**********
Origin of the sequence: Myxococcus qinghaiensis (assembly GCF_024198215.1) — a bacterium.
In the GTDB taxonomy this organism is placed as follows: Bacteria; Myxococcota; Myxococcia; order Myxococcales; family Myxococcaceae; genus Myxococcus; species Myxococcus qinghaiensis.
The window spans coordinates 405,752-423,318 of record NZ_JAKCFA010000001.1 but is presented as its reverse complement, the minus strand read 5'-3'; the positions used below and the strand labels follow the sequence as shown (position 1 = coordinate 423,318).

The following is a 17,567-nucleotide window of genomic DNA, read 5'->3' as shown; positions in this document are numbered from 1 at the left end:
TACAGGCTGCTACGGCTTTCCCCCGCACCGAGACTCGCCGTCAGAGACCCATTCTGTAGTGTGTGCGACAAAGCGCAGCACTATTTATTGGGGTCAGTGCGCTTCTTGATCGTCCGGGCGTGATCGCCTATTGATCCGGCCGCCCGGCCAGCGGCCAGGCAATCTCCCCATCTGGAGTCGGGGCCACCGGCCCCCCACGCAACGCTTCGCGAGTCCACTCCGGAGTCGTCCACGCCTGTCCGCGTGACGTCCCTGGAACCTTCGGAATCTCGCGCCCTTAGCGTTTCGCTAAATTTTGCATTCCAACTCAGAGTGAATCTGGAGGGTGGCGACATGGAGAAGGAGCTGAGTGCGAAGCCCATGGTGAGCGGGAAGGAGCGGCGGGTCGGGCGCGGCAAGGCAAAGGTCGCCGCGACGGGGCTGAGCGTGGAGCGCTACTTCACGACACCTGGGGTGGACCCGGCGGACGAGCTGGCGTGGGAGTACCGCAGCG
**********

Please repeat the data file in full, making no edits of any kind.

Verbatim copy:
Origin of the sequence: Myxococcus qinghaiensis (assembly GCF_024198215.1) — a bacterium.
In the GTDB taxonomy this organism is placed as follows: Bacteria; Myxococcota; Myxococcia; order Myxococcales; family Myxococcaceae; genus Myxococcus; species Myxococcus qinghaiensis.
The window spans coordinates 405,752-423,318 of record NZ_JAKCFA010000001.1 but is presented as its reverse complement, the minus strand read 5'-3'; the positions used below and the strand labels follow the sequence as shown (position 1 = coordinate 423,318).

The following is a 17,567-nucleotide window of genomic DNA, read 5'->3' as shown; positions in this document are numbered from 1 at the left end:
TACAGGCTGCTACGGCTTTCCCCCGCACCGAGACTCGCCGTCAGAGACCCATTCTGTAGTGTGTGCGACAAAGCGCAGCACTATTTATTGGGGTCAGTGCGCTTCTTGATCGTCCGGGCGTGATCGCCTATTGATCCGGCCGCCCGGCCAGCGGCCAGGCAATCTCCCCATCTGGAGTCGGGGCCACCGGCCCCCCACGCAACGCTTCGCGAGTCCACTCCGGAGTCGTCCACGCCTGTCCGCGTGACGTCCCTGGAACCTTCGGAATCTCGCGCCCTTAGCGTTTCGCTAAATTTTGCATTCCAACTCAGAGTGAATCTGGAGGGTGGCGACATGGAGAAGGAGCTGAGTGCGAAGCCCATGGTGAGCGGGAAGGAGCGGCGGGTCGGGCGCGGCAAGGCAAAGGTCGCCGCGACGGGGCTGAGCGTGGAGCGCTACTTCACGACACCTGGGGTGGACCCGGCGGACGAGCTGGCGTGGGAGTACCGCAGCG